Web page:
By Zenebou Sylla ‘22
Members of the Emerson community came together this week to condemn and mourn the March 16 murder of eight people in Atlanta, including six Asian women, as well as violence across the country and the world.
The Vigil Against Anti-Asian Racism & Violence, held Tuesday, March 23, also mourned the mass shooting at a Boulder, Colorado supermarket that took place the day prior.
Director of Religious and Spiritual Life Julie Avis Rogers led the remembrance, and was joined by international student advisor Jason Yang; Director of International Students Andrea Popa; Assistant Dean for Campus Life Chris Daly; and Director of Intercultural Student Affairs tamia jordan, who opened the vigil with the lighting of four candles, each one representing a different intention.
“I light a candle for Asian American and Pacific Islander [AAPI] communities of students, staff, faculty, here at Emerson… We are not scapegoats from a former irresponsible administration, we are not [a] virus, and I want to call a stop to Asian hate, and [a] love for Asian people,” said Yang.
“I light a candle for our international community of students, staff, and faculty. [W]e acknowledge that U.S. violence and racism cause direct harm to our Asian and our other international student community members. The restrictive immigration policies, concern for safety, and distance from family have added to the immense sting of this past year,” said Popa.
Daly said it is time that we recognize and reflect on the ways in which we have or have not taken steps in supporting Asian community members.
“For the ways in which we have not seen and minimize how our Asian and Asian American friends and community members are affected by racism, for the times we’ve looked away, for the times we have not stepped up when we could or should have, for the ways in which we have been complicit unknowingly and knowingly, and for the harm that this has caused,” said Daly.
Jordan spoke on the value in intersecting with causes other than those our own communities, particularly now with the AAPI communities.
“Instead of fighting for a selective cause or a cause that affects you personally, intersectional struggle is fighting for everyone, bringing an end to an entire system of oppression. It is the acknowledgment that we are far more powerful when we are united than when we are divided, and the thing that unites us is the empathy and compassion to fight for all, and so I light a candle for intersectional solidarity which is our only way forward,” said Jordan.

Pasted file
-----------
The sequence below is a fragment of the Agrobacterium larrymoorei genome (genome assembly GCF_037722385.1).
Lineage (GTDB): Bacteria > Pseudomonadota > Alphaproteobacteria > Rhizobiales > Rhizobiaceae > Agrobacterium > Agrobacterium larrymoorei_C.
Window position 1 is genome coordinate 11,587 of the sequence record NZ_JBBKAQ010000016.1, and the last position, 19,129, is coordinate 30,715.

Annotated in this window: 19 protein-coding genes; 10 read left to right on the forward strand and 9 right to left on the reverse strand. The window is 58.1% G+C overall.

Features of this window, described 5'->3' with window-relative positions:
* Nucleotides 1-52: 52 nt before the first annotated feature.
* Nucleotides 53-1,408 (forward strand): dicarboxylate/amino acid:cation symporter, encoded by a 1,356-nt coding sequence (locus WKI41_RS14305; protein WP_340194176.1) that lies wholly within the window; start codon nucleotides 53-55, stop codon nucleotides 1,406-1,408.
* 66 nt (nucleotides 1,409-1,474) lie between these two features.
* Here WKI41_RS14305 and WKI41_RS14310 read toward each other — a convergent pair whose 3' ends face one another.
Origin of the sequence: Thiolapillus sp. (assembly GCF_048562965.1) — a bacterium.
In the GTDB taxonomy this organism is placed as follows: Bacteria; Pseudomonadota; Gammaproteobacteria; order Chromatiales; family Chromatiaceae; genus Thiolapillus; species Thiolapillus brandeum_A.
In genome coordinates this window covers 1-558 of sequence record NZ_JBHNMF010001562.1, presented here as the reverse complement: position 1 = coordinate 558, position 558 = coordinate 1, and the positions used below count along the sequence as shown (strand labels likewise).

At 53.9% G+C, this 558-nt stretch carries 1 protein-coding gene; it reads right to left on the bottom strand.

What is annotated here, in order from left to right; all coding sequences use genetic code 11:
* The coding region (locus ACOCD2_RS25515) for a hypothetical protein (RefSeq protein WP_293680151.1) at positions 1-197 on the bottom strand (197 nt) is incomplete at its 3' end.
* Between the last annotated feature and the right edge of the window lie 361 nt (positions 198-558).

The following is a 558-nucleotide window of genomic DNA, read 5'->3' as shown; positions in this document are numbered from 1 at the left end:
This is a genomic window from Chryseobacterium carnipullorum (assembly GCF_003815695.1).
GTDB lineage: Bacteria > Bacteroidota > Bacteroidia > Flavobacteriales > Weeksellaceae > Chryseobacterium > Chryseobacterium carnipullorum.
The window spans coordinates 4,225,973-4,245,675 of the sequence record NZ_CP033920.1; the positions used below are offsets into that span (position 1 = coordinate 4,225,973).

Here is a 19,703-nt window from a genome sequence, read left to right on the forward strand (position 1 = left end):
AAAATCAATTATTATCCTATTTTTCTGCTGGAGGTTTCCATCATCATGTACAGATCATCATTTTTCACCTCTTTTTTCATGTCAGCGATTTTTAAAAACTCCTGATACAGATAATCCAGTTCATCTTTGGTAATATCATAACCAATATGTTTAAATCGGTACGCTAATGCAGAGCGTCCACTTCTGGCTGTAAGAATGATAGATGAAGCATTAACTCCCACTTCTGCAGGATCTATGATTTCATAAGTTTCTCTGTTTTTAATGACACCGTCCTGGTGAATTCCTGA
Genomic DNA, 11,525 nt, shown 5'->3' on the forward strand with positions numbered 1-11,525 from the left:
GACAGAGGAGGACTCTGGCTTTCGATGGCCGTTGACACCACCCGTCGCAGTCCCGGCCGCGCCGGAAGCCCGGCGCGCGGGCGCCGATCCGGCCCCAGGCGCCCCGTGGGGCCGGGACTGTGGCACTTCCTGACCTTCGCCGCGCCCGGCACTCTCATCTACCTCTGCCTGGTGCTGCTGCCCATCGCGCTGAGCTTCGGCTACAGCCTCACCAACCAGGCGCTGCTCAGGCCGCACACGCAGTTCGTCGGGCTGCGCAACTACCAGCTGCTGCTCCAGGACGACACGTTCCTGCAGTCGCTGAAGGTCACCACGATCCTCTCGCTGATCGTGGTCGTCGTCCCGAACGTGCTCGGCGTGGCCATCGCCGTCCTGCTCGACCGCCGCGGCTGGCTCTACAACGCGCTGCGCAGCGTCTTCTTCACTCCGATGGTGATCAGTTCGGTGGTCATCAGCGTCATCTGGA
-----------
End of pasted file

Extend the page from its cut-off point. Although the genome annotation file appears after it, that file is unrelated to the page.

Rachel Tabin and Rivke Goodman, leaders of Hillel, Emerson’s Jewish community, also shared a blessing of solidarity from the Jewish tradition.
Tabin recalled the hateful acts against the Jewish and Asian community last year, and offered her words of solidarity with those from the Asian and Pacific Islander communities.
“One of the most important parts about being Jewish is the idea of loving your neighbor as yourself and to me, this all goes back to the solidarity… We do not ignore this because we cannot let hate makes us weak. In times like these, it is more than important that we are actively being supportive for communities that are being directly affected by hate,” said Tabin.
Goodman read the El Malei Rachamim, a Jewish mourning prayer that honors the memories of those who have passed. The prayer mourned the eight victims of the Atlanta-area shooting: Soon Chung Park, Hyun Jung Grant, Suncha Kim, Yong Ae Yue, Xiaojie Tan, Daoyou Feng, Delaina Ashley Yaun Gonzalez, and Paul Andre Michels.
The observance also held several moments of silence and allowed a space for individuals to share their own personal experiences, thoughts, prayers, and resources to address the racism and violence against the Asian, Asian American, and Pacific Islander communities.
The vigil concluded with Sylvia Spears, vice president for equity and social justice, calling on the community to find ways to uplift members of the AAPI community and one another.
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